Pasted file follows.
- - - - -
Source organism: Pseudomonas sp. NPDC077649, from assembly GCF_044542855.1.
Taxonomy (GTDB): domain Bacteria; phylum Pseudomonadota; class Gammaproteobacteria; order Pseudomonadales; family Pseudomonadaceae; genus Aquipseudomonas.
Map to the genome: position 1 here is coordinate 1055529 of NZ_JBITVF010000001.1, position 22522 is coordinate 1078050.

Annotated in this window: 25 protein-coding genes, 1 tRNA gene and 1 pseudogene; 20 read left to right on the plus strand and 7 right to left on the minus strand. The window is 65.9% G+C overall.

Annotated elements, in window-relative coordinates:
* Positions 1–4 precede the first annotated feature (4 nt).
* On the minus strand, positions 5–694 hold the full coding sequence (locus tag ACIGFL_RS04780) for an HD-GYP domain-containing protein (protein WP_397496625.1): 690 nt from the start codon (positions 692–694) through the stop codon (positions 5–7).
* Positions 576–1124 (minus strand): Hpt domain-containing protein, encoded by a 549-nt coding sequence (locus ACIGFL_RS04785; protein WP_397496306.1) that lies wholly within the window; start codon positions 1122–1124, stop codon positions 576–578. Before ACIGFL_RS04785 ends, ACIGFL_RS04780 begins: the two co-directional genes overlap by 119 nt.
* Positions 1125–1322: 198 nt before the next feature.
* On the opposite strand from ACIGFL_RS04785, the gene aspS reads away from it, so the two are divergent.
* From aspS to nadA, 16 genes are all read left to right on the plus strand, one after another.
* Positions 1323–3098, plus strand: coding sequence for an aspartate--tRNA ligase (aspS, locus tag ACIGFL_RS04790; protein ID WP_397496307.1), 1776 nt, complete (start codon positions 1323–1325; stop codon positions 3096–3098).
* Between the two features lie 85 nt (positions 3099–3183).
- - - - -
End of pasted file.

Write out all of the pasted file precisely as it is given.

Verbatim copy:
Source organism: Pseudomonas sp. NPDC077649, from assembly GCF_044542855.1.
Taxonomy (GTDB): domain Bacteria; phylum Pseudomonadota; class Gammaproteobacteria; order Pseudomonadales; family Pseudomonadaceae; genus Aquipseudomonas.
Map to the genome: position 1 here is coordinate 1055529 of NZ_JBITVF010000001.1, position 22522 is coordinate 1078050.

Annotated in this window: 25 protein-coding genes, 1 tRNA gene and 1 pseudogene; 20 read left to right on the plus strand and 7 right to left on the minus strand. The window is 65.9% G+C overall.

Annotated elements, in window-relative coordinates:
* Positions 1–4 precede the first annotated feature (4 nt).
* On the minus strand, positions 5–694 hold the full coding sequence (locus tag ACIGFL_RS04780) for an HD-GYP domain-containing protein (protein WP_397496625.1): 690 nt from the start codon (positions 692–694) through the stop codon (positions 5–7).
* Positions 576–1124 (minus strand): Hpt domain-containing protein, encoded by a 549-nt coding sequence (locus ACIGFL_RS04785; protein WP_397496306.1) that lies wholly within the window; start codon positions 1122–1124, stop codon positions 576–578. Before ACIGFL_RS04785 ends, ACIGFL_RS04780 begins: the two co-directional genes overlap by 119 nt.
* Positions 1125–1322: 198 nt before the next feature.
* On the opposite strand from ACIGFL_RS04785, the gene aspS reads away from it, so the two are divergent.
* From aspS to nadA, 16 genes are all read left to right on the plus strand, one after another.
* Positions 1323–3098, plus strand: coding sequence for an aspartate--tRNA ligase (aspS, locus tag ACIGFL_RS04790; protein ID WP_397496307.1), 1776 nt, complete (start codon positions 1323–1325; stop codon positions 3096–3098).
* Between the two features lie 85 nt (positions 3099–3183).